On Wed, Mar 6, 2013 at 12:39 PM, James Taylor <james(a)jamestaylor.org> wrote:
On Wed, Mar 6, 2013 at 12:22 PM, John Chilton
> This whole concept puts a lot of onus on the tool developer. A
> biologist who has taken a two week course on perl could probably write
> a Galaxy tool, they probably couldn't write a secure tool for a public
> LWR. I think some experience in thinking about how to secure web
> accessible applications and prevent injection style attacks is needed.
> I will update the documentation urging additional caution with respect
> to this.
What I'm trying to understand is whether this model for a public LWR
makes sense. It appears that your LWR will take a command line, and
then apply a series of validations to it. This set of validations
would need to be very comprehensive -- perhaps impossibly
comprehensive -- to be secure.
It would have to be impossibly comprehensive for many existing tool
XML files. The LWR documentation however has some advice on
reorganizing tools that makes it quite easy however. The idea is to
move all of the option/argument handling logic into a config file,
pass the config file into your wrapper as the only argument, and then
use optparse/argparse on the contents of the config file.
optparse/argparse then handle all of the validation logic, there is no
chance of an injection causing a new process to be spawned, etc... I
believe this model is pretty simple to implement and quite secure.
I know some members of the Galaxy team would like to get away from
tool wrappers. I am a tool wrapper fan however. In this context
especially it seems a small price to pay for security.
To me it would make more sense that the LWR takes an input values dict
and constructs the command line itself after validating everything (it
already has the toolbox, so this should be possible).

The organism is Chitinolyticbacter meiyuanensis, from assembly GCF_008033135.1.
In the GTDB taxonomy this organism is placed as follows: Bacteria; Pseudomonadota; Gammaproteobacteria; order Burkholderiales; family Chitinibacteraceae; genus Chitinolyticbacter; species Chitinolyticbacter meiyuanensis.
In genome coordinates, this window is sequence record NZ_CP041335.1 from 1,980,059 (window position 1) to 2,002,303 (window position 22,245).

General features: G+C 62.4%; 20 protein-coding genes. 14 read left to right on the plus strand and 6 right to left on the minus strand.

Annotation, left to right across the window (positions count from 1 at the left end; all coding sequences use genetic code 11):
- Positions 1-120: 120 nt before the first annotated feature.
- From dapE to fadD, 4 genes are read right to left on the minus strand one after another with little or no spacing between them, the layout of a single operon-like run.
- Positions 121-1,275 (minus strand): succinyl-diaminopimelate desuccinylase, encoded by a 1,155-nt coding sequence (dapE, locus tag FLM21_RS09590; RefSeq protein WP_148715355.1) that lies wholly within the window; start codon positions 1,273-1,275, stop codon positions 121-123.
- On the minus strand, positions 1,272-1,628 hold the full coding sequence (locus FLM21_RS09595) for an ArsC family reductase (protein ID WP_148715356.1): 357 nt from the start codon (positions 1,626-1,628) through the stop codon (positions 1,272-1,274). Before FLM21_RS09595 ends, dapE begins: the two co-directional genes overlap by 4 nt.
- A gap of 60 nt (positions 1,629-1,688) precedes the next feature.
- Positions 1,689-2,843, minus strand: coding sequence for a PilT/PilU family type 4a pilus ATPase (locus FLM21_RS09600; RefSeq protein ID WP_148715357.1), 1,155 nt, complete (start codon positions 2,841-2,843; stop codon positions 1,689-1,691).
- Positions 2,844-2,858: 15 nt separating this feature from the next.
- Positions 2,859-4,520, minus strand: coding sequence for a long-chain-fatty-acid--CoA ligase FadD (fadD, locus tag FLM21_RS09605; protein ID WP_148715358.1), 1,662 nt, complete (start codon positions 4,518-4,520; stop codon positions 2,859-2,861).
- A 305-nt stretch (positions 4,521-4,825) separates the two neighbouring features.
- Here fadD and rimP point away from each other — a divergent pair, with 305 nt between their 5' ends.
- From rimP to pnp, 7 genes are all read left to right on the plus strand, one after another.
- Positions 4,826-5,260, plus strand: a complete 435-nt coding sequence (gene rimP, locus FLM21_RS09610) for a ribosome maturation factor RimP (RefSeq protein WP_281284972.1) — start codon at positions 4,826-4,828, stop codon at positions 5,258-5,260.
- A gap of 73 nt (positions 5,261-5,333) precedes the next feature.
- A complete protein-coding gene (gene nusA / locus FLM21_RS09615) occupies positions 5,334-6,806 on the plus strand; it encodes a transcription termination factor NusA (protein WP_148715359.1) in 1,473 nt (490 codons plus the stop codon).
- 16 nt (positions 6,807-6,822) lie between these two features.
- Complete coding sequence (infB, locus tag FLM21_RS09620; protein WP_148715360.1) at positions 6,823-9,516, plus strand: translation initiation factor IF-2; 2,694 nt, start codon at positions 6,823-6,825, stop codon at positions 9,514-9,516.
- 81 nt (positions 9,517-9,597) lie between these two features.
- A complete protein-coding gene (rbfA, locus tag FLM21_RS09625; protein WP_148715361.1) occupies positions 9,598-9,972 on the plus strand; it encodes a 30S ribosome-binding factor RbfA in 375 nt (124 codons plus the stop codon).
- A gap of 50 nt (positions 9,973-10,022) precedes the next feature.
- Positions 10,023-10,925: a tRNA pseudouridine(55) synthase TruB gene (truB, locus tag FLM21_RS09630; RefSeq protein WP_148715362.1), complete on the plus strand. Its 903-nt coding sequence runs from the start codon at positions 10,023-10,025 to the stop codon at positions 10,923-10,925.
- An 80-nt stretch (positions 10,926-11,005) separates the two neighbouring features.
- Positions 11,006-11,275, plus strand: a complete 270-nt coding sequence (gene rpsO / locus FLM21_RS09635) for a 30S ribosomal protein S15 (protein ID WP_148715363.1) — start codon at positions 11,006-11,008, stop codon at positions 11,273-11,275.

This has a conceptual appeal and was my first thought, but it too
would reduce the expressiveness of Galaxy tools. The tool templates
have access to a lot of things - not least among them is app. That is
not something you can send over the wire. It would also mean
implementation-wise that public LWRs are even more different than
traditional LWRs and would need a rewritten client and server.
Nonetheless, I am not opposed to this as an option. If the Galaxy team
wants to refactor all of the cheetah templating and wrapper stuff out
into an easy to use library you pass a dictionary into I would be
happy integrate it into the LWR :). (In this fictitious world where
you are modularizing Galaxy just for me, a library to install toolshed
repositories with dependencies and env files would be really awesome
to augment the LWR with as well :).)
> That said, there have been in the recent past multiple tools on
> Galaxy servers (main included) that were developed by serious
> programmers that allowed arbitrary code execution. This is something
> the whole community (or at least that subset hosting public servers)
> needs to address and take more seriously.
I could not agree more, though I see this as a somewhat different
issue. There are a number of things that would be really helpful here:
- Some automatic validation of command line construction to look for
common exploits (again, impossible to do comprehensively)
- Some kind of sandboxing, through support for chroot, zones, jails,
or (dare I dream) running under native client.
> there is some malicious command that could get through. I cannot
> guarantee that it is secure, but I would be eager for counter examples
> or specific issues I can address.
I think this is what concerned me as well. I'm always worried about
security through comprehensive screening, someone almost always finds
a way around it. This is why the original python sandbox failed.
Constructing the command line from validated inputs seems safer (as
long as you trust the template that builds the command line).
> If we are honest and accept that there are going to security problems
> with the tools we wrap, one idea that might be worth pursuing for both
> the LWR and Galaxy itself is running tools in chrooted environments or
> at least as a different user then the webapp.
On this we completely agree.
Thanks a bunch for the feedback, I really apperciate it.